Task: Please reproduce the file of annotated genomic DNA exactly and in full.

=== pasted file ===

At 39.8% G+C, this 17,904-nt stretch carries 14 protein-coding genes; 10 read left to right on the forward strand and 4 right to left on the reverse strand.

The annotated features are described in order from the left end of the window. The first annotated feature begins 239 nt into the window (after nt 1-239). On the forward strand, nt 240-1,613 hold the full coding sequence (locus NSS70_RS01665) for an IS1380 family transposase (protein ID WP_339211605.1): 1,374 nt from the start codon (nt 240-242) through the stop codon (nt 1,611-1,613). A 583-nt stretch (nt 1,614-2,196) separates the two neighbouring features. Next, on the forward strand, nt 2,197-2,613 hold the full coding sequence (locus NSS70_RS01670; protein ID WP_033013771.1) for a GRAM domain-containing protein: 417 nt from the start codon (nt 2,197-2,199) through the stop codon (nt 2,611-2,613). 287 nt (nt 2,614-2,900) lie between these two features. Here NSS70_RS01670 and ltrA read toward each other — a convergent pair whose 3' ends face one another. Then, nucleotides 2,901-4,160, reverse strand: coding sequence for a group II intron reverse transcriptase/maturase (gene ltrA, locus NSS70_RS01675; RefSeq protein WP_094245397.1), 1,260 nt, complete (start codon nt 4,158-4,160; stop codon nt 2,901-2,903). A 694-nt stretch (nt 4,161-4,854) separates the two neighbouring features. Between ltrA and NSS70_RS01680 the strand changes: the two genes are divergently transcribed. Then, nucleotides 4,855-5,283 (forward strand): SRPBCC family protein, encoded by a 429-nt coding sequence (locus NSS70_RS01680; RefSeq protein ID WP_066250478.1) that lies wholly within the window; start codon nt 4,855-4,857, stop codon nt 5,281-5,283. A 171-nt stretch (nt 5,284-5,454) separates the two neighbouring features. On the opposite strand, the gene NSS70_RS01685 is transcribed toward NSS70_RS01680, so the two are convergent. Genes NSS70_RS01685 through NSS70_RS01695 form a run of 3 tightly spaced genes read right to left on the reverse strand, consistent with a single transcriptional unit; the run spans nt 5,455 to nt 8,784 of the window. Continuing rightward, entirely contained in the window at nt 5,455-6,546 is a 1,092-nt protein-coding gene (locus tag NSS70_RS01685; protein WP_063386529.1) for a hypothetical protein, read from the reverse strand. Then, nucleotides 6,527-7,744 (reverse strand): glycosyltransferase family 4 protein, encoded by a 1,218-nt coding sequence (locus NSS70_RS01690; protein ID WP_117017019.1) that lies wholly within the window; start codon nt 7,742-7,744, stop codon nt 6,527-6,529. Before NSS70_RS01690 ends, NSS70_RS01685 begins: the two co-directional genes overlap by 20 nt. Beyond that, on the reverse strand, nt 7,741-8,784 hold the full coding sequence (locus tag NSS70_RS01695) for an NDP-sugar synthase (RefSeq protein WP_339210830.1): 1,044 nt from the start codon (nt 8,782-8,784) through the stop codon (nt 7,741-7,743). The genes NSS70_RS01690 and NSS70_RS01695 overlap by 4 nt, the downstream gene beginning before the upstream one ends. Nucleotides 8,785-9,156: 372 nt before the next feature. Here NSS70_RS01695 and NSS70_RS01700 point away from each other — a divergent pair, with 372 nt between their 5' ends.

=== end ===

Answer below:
At 39.8% G+C, this 17,904-nt stretch carries 14 protein-coding genes; 10 read left to right on the forward strand and 4 right to left on the reverse strand.

The annotated features are described in order from the left end of the window. The first annotated feature begins 239 nt into the window (after nt 1-239). On the forward strand, nt 240-1,613 hold the full coding sequence (locus NSS70_RS01665) for an IS1380 family transposase (protein ID WP_339211605.1): 1,374 nt from the start codon (nt 240-242) through the stop codon (nt 1,611-1,613). A 583-nt stretch (nt 1,614-2,196) separates the two neighbouring features. Next, on the forward strand, nt 2,197-2,613 hold the full coding sequence (locus NSS70_RS01670; protein ID WP_033013771.1) for a GRAM domain-containing protein: 417 nt from the start codon (nt 2,197-2,199) through the stop codon (nt 2,611-2,613). 287 nt (nt 2,614-2,900) lie between these two features. Here NSS70_RS01670 and ltrA read toward each other — a convergent pair whose 3' ends face one another. Then, nucleotides 2,901-4,160, reverse strand: coding sequence for a group II intron reverse transcriptase/maturase (gene ltrA, locus NSS70_RS01675; RefSeq protein WP_094245397.1), 1,260 nt, complete (start codon nt 4,158-4,160; stop codon nt 2,901-2,903). A 694-nt stretch (nt 4,161-4,854) separates the two neighbouring features. Between ltrA and NSS70_RS01680 the strand changes: the two genes are divergently transcribed. Then, nucleotides 4,855-5,283 (forward strand): SRPBCC family protein, encoded by a 429-nt coding sequence (locus NSS70_RS01680; RefSeq protein ID WP_066250478.1) that lies wholly within the window; start codon nt 4,855-4,857, stop codon nt 5,281-5,283. A 171-nt stretch (nt 5,284-5,454) separates the two neighbouring features. On the opposite strand, the gene NSS70_RS01685 is transcribed toward NSS70_RS01680, so the two are convergent. Genes NSS70_RS01685 through NSS70_RS01695 form a run of 3 tightly spaced genes read right to left on the reverse strand, consistent with a single transcriptional unit; the run spans nt 5,455 to nt 8,784 of the window. Continuing rightward, entirely contained in the window at nt 5,455-6,546 is a 1,092-nt protein-coding gene (locus tag NSS70_RS01685; protein WP_063386529.1) for a hypothetical protein, read from the reverse strand. Then, nucleotides 6,527-7,744 (reverse strand): glycosyltransferase family 4 protein, encoded by a 1,218-nt coding sequence (locus NSS70_RS01690; protein ID WP_117017019.1) that lies wholly within the window; start codon nt 7,742-7,744, stop codon nt 6,527-6,529. Before NSS70_RS01690 ends, NSS70_RS01685 begins: the two co-directional genes overlap by 20 nt. Beyond that, on the reverse strand, nt 7,741-8,784 hold the full coding sequence (locus tag NSS70_RS01695) for an NDP-sugar synthase (RefSeq protein WP_339210830.1): 1,044 nt from the start codon (nt 8,782-8,784) through the stop codon (nt 7,741-7,743). The genes NSS70_RS01690 and NSS70_RS01695 overlap by 4 nt, the downstream gene beginning before the upstream one ends. Nucleotides 8,785-9,156: 372 nt before the next feature. Here NSS70_RS01695 and NSS70_RS01700 point away from each other — a divergent pair, with 372 nt between their 5' ends.